Thursday, 9 December 2010

Deriving a local urban social theory from Nietzsche

Yesterday, I listened to a talk by Grant Yocom of Oakland University called ‘The 'Last Man' in Detroit: Timely Revisions and New Targets for the Arrows of Longing’. It attempted to derive a kind of ‘local urban social theory’ from Nietzsche and apply it to an analysis of social phenomena in Detroit, a city in decline. Among other things, Grant argued that:

[Nietzsche’s] criticisms are aimed at the embodiments of mass-culture and the various forms value that these embodiments instantiate... [L]ooking at Nietzsche in terms of the concretized case study of post-industrial Detroit reveals that the meta-arguments and normative criticisms offered in his work only make sense when viewed in terms of a particular crisis. Specifically, on the fringe of Detroit we find a number of community organizations that instantiate embedded substantive and needs based forms of normative criticism still themselves beyond good and evil and emerging from the crisis-context in which we find them. [S]uch communities and organizations [are] fine examples of embodied Nietzsche-styled criticisms in action.

The community organizations in question have developed organically in response to a lack of proper supermarkets within the city limits by using abandoned lots for impromptu farms and Grant commended them as exemplifying a kind of creative life force in response to the real troubles the citizens faced. They exemplified the local evolution of ‘new values and new manners of living’ and contrasted with government imposed top down values and policies. Further, stressing their value (as he did) contrasted with a kind of middle class crisis-porn which pessimistically assumed that all was over for the city.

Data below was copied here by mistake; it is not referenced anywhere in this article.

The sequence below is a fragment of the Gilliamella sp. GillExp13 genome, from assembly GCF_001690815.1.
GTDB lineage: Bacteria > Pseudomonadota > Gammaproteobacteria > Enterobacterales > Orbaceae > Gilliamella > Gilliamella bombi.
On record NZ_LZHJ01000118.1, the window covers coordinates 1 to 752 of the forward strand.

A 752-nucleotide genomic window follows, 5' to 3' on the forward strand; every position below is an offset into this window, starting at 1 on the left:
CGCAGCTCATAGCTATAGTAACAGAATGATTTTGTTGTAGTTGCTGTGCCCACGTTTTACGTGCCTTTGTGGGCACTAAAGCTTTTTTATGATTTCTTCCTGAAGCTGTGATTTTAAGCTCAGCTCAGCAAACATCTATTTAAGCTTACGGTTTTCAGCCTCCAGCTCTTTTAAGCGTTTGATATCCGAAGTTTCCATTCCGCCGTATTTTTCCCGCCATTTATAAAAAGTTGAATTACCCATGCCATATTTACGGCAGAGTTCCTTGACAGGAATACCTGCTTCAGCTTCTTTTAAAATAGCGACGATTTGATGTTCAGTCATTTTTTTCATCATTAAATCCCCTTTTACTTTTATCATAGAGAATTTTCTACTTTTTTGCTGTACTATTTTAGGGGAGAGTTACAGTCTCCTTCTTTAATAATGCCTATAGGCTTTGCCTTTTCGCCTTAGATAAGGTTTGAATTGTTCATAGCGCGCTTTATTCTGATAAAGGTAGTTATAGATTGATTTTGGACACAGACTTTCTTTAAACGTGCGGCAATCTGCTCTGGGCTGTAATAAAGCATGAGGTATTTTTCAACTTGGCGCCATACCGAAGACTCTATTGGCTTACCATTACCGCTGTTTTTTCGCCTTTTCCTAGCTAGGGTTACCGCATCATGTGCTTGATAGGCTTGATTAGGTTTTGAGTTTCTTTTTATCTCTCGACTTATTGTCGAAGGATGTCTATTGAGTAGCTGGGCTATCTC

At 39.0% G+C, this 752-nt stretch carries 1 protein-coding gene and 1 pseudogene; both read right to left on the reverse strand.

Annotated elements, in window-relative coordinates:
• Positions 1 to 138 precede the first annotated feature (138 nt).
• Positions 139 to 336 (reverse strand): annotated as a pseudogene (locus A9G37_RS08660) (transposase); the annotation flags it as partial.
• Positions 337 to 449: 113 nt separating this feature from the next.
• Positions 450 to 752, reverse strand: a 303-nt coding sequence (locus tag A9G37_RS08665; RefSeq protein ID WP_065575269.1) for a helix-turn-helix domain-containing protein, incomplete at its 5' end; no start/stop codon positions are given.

It was an interesting and engaging talk. But I couldn’t help thinking that there was something suspect about the project (of deriving a bespoke social theory from Nietzsche to fit Detroit) for this reason. Outside the admirable purity of philosophy as therapy, philosophy seems to me to have two key moves. It can either say ‘this is how things are because this is how they must be’, drawing on paradigmatically philosophical modal arguments. Or it can say, ‘this is how things should be’ in the more or less honourable tradition of offering normative suggestions, justified to a greater or less extent.

But in Grant’s case, it seemed highly unlikely that any philosophical arguments of the first sort could culminate in the inevitability of community urban farms. That would be too far a stretch for philosophical argument. But if it were the latter move, his dislike of imposed general top down values undermined a role for the very philosophical machinery he imported from elsewhere and applied to the case at hand. A non-philosophical description of the mere fact of such urban farms together with an invitation to agree they were admirable seemed all that was unproblematic.

If I followed his reply to my worry (and I fear I did not: my fault) it was to suggest that there was a very general structural account in accord with the first move (roughly: groups tend to respond well to tough ‘physiological’ challenges) and then a more or less local normative move to suggest that urban farms were indeed a good thing in the context. So rather than plumping for one move or the other, he adopted a delicate embrace of both. I am not sure how this would help, really. But perhaps in a Nietzschean further move, he suggested that the rival interpretation of the fate of Detroit (by Jerry Herron) that he had spent some time criticising might be equally descriptively correct. (That would, I assume, also have consequences for the normative stance to be locally adopted.) That was a nuance too far for me, however.